From the time I was six, my mother became a Jehovah's witness – and everything changed for the worse. The Jehovah’s Witness religion is probably the most joyless religion there is. There are no birthdays, no Christmas, no bonfire night, no Easter, no Mother’s Day. There’s nothing. But the most difficult part about growing up with an extremely thorough Jehovah’s Witness disciple as a mother was the long list of all the things that you weren’t supposed to do. But I did them all nevertheless.

I had a fag when I was 10. I met up with boys. I stole money out of my dad’s trouser pocket, I swore like a trooper. And because of all all my sins, I was absolutely sure that I would never get old enough to see adulthood, never have children myself. I was absolutely sure I will die at any moment, as soon as God brings the Armageddon upon us.

„I left home when I was 16. But it took a long time, until the fear left me“

I left home when I was 16. But it took a long time, until the fear left me. I still remember vividly, when I was about 22, I was in the city center of Birmingham and it suddenly went dark on the middle of the day. It was only a hail storm, but in that moment, I was hundred percent sure that the moment was upon us, that death was waiting for me.

My three sisters and I got disfellowships from the Jehovah’s witnesses, because we turned our backs to the religion. This meant our mother wouldn't speak to us anymore. If you are disfellowshipped, you are shunned. It is a very punitive religion. As a result, my mother never spoke to her grandchildren. That’s something I never really got over. Growing up in such a religious structure affects you psychologically for the rest of your life.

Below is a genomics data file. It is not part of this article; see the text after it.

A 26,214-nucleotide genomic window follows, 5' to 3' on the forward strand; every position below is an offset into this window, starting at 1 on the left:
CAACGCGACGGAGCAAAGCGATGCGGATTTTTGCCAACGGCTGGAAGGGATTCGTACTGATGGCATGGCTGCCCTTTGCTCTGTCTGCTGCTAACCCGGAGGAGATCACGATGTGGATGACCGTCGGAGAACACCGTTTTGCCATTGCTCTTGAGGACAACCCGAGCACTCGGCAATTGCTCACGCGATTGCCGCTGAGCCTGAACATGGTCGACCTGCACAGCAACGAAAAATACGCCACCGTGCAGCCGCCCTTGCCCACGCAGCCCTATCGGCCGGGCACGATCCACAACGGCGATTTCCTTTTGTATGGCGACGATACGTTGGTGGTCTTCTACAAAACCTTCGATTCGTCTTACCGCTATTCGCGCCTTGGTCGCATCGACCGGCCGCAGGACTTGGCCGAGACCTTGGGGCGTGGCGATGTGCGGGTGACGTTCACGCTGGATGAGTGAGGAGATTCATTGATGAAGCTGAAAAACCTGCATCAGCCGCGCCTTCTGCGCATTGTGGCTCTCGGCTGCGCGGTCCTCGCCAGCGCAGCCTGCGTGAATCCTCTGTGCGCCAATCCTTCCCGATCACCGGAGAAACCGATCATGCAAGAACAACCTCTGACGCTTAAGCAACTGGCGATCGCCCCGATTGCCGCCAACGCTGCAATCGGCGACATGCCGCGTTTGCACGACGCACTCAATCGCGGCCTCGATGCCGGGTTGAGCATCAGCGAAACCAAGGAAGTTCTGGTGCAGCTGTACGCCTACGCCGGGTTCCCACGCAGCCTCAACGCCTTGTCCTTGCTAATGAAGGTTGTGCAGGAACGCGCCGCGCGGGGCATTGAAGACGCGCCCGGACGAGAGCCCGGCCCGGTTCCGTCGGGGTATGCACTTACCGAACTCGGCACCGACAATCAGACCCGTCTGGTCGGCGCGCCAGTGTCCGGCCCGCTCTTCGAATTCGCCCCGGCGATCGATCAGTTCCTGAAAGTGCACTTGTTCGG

„Today, I’ve got two adopted children whose grandmother doesn’t know them“

Today, I’ve got two adopted children whose grandmother doesn’t know them. I went through the adoption process twice, because I can’t have my own children. When I adopted, at first it was all about me. I was so overjoyed, I just had to love my children.

As I got older, you realize how much of yourself is unimportant. Your needs are so unimportant compared to their needs. I grew as a parent. But to begin with, I was completely selfish. I wanted children to love. I didn't think about children loving me. All my writing is about family. But I very rarely speak about my children, because that's their history, that’s their business. However, I wrote a piece of flash fiction, called “Look how I love you”:

Look how I love you

Look how I open my womb for the social worker as she nibbles on affordable biscuits in milk and white chocolate, individually foil wrapped on my best plate.

Look how I smile at other people's children.

Look how I wait.

Look how I imagine you thumb sucking on a single bed in a coastal town dreaming of someone to catch you.

I will bring you Bambi soft and brown, who will disintegrate from relentless hogging when you are 14 and discover your mobile phone.

I see you in a Northern Town in a terrace house too close to a hissing fire, wearing new shoes I have brought you for your first steps in a carpetless room.

I will buy you everlasting Nike trainers before you need them, before you ask.

I will drown you both in the things we never hoped to have.

Look how we waited to love.

As told to Gundula Haage during the British Council Berlin literature seminar “Class and Contemporary UK Writing” (March 2023)